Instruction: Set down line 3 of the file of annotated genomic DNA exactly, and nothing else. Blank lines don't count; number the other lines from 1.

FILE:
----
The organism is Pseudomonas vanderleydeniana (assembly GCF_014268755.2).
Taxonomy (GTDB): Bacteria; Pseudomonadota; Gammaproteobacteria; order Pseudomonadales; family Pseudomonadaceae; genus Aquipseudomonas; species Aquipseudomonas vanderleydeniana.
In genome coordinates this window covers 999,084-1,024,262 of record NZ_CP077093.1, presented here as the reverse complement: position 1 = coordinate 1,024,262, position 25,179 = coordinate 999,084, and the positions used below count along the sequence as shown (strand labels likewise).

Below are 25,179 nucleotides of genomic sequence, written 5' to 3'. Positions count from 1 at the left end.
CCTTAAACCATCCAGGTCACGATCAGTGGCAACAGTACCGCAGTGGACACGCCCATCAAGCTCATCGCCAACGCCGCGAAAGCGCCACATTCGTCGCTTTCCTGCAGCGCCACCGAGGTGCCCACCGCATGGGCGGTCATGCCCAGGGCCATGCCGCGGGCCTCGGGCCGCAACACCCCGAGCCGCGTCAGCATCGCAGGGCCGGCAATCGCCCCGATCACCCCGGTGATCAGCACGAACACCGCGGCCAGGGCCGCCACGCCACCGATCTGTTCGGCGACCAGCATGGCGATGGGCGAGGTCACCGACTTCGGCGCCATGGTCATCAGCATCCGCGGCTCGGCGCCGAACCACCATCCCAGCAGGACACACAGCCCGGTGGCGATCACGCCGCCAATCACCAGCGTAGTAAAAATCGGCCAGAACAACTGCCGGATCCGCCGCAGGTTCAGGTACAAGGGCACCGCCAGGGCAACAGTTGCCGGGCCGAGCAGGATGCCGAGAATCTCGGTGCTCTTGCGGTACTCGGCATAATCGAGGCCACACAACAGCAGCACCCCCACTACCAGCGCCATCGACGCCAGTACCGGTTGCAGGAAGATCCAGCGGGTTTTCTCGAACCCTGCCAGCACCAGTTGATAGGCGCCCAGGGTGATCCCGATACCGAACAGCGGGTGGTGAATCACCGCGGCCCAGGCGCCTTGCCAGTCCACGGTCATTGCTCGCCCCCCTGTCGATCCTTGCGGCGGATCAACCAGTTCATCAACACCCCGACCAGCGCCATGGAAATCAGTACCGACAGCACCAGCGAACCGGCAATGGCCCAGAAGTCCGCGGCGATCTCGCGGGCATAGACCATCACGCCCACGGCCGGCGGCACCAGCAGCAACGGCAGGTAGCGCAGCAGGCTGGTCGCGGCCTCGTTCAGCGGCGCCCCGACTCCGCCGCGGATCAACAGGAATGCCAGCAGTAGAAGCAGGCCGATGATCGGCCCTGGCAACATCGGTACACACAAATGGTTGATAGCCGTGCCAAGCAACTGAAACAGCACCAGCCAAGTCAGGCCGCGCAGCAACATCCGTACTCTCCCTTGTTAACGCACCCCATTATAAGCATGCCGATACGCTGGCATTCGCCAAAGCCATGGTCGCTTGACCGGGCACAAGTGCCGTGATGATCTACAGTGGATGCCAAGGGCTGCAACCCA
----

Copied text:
In genome coordinates this window covers 999,084-1,024,262 of record NZ_CP077093.1, presented here as the reverse complement: position 1 = coordinate 1,024,262, position 25,179 = coordinate 999,084, and the positions used below count along the sequence as shown (strand labels likewise).